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We suppose that the statistician observes some large number of estimates zi, each with its own unobserved expectation parameter µi. The largest few of the zi’s are likely to substantially overestimate their corresponding µi’s, this being an example of selection bias, or regression to the mean. Tweedie’s formula, first reported by Robbins in 1956, offers a simple empirical Bayes approach for correcting selection bias. This paper investigates its merits and limitations. In addition to the methodology, Tweedie’s formula raises more general questions concerning empirical Bayes theory, discussed here as “relevance ” and “empirical Bayes information. ” There is a close connection between applications of the formula and James–Stein estimation. Keywords: Bayesian relevance, empirical Bayes information, James–Stein, false discovery rates, regret, winner’s curse
BAYESIAN METHODS TO OVERCOME THE WINNER’S CURSE IN GENETIC STUDIES 1
"... Parameter estimates for associated genetic variants, report ed in the initial discovery samples, are often grossly inflated compared to the values observed in the followup replication samples. This type of bias is a consequence of the sequential procedure in which the estimated effect of an associa ..."
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Parameter estimates for associated genetic variants, report ed in the initial discovery samples, are often grossly inflated compared to the values observed in the followup replication samples. This type of bias is a consequence of the sequential procedure in which the estimated effect of an associated genetic marker must first pass a stringent significance threshold. We propose a hierarchical Bayes method in which a spikeandslab prior is used to account for the possibility that the significant test result may be due to chance. We examine the robustness of the method using different priors corresponding to different degrees of confidence in the testing results and propose a Bayesian model averaging procedure to combine estimates produced by different models. The Bayesian estimators yield smaller variance compared to the conditional likelihood estimator and outperform the latter in studies with low power. We investigate the performance of the method with simulations and applications to four real data examples. 1. Introduction. Parameter estimates such as odds ratios (OR) for an associated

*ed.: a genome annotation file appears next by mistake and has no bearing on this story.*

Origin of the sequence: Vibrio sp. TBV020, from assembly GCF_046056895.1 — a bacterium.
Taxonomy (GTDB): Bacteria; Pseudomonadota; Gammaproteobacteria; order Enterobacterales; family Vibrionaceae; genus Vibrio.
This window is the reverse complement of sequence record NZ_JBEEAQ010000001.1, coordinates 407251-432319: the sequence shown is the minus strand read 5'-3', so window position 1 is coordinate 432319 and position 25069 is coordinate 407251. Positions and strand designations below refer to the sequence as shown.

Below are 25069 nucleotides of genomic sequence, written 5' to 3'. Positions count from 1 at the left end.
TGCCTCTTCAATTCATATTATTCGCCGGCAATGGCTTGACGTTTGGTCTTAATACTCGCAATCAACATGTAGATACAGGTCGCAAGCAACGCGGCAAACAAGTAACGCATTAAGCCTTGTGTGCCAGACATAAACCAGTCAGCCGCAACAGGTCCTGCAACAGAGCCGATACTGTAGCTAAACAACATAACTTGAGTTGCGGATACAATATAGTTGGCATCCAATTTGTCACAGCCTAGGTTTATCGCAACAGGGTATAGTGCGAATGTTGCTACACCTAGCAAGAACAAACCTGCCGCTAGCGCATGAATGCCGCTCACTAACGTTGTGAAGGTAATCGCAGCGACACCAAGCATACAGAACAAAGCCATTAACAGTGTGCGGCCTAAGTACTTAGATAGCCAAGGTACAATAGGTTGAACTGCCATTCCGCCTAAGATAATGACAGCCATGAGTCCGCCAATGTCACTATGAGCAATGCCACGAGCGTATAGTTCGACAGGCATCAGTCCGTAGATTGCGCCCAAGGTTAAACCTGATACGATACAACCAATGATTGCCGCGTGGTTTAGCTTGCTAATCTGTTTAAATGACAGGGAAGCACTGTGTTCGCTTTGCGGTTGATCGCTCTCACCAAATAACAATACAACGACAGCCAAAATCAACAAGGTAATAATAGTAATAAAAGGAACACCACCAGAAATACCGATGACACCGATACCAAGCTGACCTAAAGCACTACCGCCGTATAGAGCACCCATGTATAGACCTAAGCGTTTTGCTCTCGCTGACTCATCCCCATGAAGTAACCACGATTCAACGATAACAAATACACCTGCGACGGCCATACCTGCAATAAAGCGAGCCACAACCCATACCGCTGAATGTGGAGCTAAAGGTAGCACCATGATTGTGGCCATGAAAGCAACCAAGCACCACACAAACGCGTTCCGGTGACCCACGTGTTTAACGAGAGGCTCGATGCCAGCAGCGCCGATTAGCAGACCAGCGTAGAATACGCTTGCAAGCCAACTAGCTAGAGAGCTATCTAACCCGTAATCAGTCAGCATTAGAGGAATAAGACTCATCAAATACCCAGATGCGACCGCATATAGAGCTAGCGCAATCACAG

Adjusted Bayesian inference for selected parameters
, 2009
"... We address the problem of providing inference for parameters selected after viewing the data. A frequentist solution to this problem is False Discovery Rate adjusted inference. We explain the role of selection in controlling the occurrence of false discoveries in Bayesian analysis, and argue that Ba ..."